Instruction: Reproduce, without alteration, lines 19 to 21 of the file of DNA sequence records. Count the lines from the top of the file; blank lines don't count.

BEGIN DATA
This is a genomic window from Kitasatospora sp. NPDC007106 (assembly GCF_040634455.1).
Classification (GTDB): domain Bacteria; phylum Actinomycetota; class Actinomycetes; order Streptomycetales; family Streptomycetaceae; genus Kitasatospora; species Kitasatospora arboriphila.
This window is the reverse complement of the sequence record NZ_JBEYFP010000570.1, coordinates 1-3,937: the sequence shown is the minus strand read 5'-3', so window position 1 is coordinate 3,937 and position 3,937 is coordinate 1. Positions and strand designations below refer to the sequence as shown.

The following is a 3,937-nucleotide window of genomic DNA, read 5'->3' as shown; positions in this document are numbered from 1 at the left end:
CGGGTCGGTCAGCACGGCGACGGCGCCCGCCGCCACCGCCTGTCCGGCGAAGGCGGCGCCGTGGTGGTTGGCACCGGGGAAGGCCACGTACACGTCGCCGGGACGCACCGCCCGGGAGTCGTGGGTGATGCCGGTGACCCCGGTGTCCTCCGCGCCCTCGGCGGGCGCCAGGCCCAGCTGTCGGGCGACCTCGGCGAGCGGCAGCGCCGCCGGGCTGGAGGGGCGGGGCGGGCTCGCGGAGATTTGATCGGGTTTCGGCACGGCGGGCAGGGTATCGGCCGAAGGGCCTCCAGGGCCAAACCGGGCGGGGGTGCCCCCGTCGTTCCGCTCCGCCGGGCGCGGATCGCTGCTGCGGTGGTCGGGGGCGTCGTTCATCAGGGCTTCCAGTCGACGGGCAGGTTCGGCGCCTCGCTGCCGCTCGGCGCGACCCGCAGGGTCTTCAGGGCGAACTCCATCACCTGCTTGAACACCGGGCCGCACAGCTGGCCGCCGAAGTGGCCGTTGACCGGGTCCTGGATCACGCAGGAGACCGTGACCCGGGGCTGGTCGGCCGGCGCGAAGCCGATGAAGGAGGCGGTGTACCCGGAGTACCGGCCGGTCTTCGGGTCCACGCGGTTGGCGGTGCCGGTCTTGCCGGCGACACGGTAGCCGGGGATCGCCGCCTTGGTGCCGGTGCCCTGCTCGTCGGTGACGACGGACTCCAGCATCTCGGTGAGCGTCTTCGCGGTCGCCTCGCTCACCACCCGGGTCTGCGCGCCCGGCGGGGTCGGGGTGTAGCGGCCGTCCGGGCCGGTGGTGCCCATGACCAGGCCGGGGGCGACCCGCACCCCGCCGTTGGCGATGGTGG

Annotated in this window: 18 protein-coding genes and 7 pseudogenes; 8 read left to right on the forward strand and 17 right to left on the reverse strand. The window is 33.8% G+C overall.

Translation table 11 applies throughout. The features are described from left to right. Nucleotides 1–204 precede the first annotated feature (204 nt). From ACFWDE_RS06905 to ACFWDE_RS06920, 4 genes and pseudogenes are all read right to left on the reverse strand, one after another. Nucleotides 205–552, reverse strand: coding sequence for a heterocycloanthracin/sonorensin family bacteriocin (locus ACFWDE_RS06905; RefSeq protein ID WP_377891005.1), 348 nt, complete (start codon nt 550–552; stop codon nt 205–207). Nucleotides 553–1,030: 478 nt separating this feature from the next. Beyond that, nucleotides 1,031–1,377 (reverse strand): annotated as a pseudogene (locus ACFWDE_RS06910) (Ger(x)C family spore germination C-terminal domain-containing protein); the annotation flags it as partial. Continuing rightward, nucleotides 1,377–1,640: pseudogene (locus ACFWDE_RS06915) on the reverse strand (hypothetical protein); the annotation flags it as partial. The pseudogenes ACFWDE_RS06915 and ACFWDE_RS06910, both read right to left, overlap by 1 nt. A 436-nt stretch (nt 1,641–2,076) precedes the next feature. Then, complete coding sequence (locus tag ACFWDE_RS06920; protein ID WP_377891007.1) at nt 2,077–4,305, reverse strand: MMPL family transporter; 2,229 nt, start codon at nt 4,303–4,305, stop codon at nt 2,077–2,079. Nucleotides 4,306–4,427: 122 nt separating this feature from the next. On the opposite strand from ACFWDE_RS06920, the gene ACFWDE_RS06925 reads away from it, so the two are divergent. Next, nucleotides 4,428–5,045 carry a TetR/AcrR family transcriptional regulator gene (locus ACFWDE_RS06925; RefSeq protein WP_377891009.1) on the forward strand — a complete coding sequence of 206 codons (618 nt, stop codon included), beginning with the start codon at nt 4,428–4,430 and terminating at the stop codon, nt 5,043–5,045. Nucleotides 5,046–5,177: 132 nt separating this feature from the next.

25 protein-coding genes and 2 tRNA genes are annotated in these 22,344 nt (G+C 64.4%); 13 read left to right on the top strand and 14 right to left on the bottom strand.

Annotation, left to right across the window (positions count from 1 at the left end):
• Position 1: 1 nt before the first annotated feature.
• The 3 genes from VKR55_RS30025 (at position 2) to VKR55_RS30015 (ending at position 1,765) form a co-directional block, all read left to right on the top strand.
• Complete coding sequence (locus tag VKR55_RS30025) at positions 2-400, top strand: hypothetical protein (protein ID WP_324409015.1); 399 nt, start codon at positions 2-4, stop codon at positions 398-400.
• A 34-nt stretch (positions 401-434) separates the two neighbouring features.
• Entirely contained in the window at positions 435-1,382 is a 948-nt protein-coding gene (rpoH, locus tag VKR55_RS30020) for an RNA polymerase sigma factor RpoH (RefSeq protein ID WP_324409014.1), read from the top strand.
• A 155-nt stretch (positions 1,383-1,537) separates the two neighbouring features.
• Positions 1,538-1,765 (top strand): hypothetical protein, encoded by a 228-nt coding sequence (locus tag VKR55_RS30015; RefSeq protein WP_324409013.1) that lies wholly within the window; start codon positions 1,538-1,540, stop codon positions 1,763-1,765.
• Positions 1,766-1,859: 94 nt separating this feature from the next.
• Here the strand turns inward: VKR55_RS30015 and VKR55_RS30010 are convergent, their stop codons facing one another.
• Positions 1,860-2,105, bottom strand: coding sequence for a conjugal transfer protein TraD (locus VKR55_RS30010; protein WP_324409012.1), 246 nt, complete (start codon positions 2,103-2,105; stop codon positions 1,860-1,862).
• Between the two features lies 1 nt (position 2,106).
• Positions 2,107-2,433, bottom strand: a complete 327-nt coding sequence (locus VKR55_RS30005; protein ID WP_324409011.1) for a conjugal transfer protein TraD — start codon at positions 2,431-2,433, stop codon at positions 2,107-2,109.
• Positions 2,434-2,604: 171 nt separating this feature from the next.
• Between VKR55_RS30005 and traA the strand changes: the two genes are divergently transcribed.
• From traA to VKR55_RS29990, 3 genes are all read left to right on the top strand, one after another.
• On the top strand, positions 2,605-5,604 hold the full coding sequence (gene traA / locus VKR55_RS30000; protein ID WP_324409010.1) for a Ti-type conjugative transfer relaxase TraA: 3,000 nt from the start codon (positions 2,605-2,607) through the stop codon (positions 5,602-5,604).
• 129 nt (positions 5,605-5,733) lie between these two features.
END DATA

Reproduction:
• Positions 1,860-2,105, bottom strand: coding sequence for a conjugal transfer protein TraD (locus VKR55_RS30010; protein WP_324409012.1), 246 nt, complete (start codon positions 2,103-2,105; stop codon positions 1,860-1,862).
• Between the two features lies 1 nt (position 2,106).
• Positions 2,107-2,433, bottom strand: a complete 327-nt coding sequence (locus VKR55_RS30005; protein ID WP_324409011.1) for a conjugal transfer protein TraD — start codon at positions 2,431-2,433, stop codon at positions 2,107-2,109.